Very few organizations have the money to contract with two providers to create redundancy. So the one provider you choose needs to be the best you can afford. Here research, such as that from CloudHarmony, is helpful.  There are some other issues to consider:

  • SLAs: If you are running serious applications you should have an SLA – one with real teeth so you are actually compensated for downtime or sub-par performance.
  • References: References are important and you should strive to get them. Try to get references from organizations of similar size and need as your own. At the same time, do your own research on how the provider’s network is architected, applications hosted, the approach to security, and what measures they take to insure performance and uptime.
  • Location: The location of the cloud provider is important, but the truly critical issue is the proximity of the hop nearest to your organization or location. That will help determine how fast your application runs.
  • Visibility: What tools does the provider offer that will allow you to see how your application is operating and data moving?

All this information can be useful in choosing the most reliable cloud vendors. But while there are still provider problems, the vast majority of cloud downtime has to with the networks that connect cloud users to their cloud – no matter who the provider is. The area your organization controls the most is your own network. Trying to keep remote workers’ connections to the cloud running smoothly is a more complex matter.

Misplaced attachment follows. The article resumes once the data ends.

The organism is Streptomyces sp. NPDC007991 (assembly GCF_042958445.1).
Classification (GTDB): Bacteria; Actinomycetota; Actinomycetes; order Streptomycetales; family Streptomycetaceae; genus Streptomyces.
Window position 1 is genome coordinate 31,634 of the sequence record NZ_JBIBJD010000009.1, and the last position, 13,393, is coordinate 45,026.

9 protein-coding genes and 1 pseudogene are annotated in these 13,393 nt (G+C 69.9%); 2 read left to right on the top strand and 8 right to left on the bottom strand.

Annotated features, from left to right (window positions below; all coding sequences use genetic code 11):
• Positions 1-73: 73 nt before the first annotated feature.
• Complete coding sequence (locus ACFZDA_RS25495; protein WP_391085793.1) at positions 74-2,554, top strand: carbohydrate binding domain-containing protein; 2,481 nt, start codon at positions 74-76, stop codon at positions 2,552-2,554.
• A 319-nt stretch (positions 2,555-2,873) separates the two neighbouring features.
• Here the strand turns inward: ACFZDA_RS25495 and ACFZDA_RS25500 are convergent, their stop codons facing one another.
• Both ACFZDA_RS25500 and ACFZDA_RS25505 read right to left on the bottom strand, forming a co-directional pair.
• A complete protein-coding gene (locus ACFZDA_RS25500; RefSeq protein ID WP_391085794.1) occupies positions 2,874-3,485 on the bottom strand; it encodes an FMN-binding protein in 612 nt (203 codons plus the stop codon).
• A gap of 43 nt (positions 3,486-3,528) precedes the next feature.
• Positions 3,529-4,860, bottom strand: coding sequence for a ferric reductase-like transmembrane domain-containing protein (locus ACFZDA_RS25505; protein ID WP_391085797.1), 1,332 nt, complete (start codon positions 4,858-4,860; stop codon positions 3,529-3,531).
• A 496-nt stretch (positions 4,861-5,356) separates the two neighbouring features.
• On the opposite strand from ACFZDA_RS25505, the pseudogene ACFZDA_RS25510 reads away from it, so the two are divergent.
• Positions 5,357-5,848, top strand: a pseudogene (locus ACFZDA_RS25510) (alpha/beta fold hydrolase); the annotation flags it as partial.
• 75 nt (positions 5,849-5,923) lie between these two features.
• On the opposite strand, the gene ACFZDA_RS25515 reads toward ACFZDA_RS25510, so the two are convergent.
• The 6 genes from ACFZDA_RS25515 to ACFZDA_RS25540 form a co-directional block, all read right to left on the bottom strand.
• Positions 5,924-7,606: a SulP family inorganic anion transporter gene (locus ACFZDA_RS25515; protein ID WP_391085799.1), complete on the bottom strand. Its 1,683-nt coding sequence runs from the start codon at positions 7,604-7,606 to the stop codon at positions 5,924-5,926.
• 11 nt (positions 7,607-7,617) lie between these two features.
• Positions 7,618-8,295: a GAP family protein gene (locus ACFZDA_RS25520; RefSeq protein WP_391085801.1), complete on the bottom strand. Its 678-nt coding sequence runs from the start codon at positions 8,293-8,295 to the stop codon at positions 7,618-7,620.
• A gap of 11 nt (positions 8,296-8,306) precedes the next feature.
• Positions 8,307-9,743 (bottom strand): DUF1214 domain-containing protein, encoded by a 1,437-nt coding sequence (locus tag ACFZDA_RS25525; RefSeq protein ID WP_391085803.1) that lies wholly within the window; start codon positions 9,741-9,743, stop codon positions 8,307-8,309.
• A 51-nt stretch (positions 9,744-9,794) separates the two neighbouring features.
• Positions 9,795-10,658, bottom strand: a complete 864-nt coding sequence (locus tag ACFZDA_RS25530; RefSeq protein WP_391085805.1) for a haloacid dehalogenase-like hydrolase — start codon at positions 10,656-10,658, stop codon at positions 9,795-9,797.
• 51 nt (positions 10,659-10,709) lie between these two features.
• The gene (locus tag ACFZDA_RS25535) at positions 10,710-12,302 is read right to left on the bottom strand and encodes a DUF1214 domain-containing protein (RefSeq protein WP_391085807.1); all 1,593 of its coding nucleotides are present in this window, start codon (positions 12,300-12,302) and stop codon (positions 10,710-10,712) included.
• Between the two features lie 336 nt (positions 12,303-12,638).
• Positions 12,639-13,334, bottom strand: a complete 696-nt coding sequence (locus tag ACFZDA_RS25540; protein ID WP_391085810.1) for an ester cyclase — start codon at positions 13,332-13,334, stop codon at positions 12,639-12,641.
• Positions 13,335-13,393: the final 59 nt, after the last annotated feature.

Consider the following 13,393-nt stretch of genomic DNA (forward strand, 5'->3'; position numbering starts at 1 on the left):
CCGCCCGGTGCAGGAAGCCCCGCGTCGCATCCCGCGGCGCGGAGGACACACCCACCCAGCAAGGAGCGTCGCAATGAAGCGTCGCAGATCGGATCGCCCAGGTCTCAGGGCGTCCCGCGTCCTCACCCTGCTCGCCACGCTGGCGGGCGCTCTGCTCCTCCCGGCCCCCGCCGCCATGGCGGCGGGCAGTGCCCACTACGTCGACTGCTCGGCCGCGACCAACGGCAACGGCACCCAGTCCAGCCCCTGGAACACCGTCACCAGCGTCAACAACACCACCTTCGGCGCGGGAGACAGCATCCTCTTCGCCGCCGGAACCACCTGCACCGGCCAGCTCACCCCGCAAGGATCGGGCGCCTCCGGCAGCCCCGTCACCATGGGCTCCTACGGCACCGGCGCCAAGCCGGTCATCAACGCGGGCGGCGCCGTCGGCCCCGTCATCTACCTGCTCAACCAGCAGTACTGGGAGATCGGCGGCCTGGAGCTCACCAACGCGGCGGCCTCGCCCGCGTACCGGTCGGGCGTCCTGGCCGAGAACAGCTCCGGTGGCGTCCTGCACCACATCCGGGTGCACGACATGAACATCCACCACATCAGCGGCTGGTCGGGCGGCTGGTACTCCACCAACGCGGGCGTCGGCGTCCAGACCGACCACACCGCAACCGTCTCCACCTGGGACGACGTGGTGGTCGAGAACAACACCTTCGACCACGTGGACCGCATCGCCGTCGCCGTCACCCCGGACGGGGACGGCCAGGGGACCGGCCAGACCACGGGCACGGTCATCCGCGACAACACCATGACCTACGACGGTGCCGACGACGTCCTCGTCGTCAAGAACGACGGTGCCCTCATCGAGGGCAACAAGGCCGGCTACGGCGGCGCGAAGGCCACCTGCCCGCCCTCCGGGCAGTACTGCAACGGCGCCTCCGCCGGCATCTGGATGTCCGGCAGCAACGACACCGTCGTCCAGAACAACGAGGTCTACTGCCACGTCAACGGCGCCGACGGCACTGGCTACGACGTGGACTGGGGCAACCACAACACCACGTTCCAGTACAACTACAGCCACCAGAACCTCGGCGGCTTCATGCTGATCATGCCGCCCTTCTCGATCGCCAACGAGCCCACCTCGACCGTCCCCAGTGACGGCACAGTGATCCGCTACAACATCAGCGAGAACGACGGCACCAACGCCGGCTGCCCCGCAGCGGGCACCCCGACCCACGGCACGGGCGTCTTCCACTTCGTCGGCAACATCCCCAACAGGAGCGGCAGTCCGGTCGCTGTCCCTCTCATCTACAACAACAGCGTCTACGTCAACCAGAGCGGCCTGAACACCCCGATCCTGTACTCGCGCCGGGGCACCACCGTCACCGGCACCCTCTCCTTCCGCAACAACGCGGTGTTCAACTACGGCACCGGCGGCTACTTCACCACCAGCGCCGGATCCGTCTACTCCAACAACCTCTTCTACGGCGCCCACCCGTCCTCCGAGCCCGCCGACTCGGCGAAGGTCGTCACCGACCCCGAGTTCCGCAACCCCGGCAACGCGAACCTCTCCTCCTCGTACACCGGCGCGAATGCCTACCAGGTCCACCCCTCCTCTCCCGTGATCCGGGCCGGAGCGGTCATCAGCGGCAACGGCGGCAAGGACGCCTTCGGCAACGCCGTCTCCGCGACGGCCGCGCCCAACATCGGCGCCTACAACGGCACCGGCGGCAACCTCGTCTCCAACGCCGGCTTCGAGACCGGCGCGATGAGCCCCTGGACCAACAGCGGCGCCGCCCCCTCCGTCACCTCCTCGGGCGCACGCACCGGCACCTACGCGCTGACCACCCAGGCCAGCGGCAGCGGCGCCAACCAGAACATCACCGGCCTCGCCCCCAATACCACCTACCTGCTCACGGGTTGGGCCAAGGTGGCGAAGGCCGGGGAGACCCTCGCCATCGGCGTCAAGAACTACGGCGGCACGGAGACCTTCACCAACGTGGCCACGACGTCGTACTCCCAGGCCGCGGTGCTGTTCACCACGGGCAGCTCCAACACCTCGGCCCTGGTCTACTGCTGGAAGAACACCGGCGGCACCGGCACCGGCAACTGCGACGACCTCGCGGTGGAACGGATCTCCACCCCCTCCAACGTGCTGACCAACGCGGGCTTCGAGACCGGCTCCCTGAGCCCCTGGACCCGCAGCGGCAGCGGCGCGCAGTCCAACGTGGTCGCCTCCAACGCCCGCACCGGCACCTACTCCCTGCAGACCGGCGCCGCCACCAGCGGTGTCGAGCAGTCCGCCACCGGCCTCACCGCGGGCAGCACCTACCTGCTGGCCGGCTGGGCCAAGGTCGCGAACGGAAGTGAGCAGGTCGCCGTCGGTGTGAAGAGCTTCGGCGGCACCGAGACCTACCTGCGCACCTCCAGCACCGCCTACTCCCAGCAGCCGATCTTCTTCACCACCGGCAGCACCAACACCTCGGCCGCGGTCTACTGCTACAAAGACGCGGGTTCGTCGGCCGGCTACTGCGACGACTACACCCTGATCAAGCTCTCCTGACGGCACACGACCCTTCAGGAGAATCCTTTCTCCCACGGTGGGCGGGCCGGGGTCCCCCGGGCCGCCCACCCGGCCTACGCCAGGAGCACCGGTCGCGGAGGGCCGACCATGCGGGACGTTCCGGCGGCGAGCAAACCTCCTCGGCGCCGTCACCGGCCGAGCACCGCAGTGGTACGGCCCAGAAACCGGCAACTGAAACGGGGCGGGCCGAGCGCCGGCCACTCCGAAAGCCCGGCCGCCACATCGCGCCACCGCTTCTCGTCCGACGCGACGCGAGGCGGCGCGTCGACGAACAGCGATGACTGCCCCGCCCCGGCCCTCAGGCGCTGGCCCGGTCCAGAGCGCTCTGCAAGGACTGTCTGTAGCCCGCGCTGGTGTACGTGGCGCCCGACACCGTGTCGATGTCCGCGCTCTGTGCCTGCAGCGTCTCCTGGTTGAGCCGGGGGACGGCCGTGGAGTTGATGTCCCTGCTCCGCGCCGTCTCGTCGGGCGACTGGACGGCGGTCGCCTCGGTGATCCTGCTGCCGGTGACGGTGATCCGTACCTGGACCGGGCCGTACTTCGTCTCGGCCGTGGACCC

Beefing Up Your Network

To gain adequate performance, you can increase your organization’s WAN bandwidth. But you can also buy hardware that boosts speed such as traffic shaping, and WAN optimization and acceleration. This is called cloud boosting.  The last two functions can be acquired as a cloud service. Of course, these measures primarily help maintaining the cloud service to your organizations’ main location, but also benefits remote employees if they access cloud services via your VPN.

Depending on your budget, there are several ways to make your network redundant. One key approach is to have redundant WAN or internet links. These can set up in two key ways. The easiest approach is to have the secondary link inactive until the primary link goes down. This is called active/inactive. Here your secondary link can be slower, and thus less expensive, since it is only used in the case of emergency.

You can also set the links up as active/active, making the most use of available bandwidth. When one link fails, the other active link takes over all of the traffic.

You can also have redundant NICs for your servers, and even backup routers or switches. This is all based on budget and your need for absolute uptime.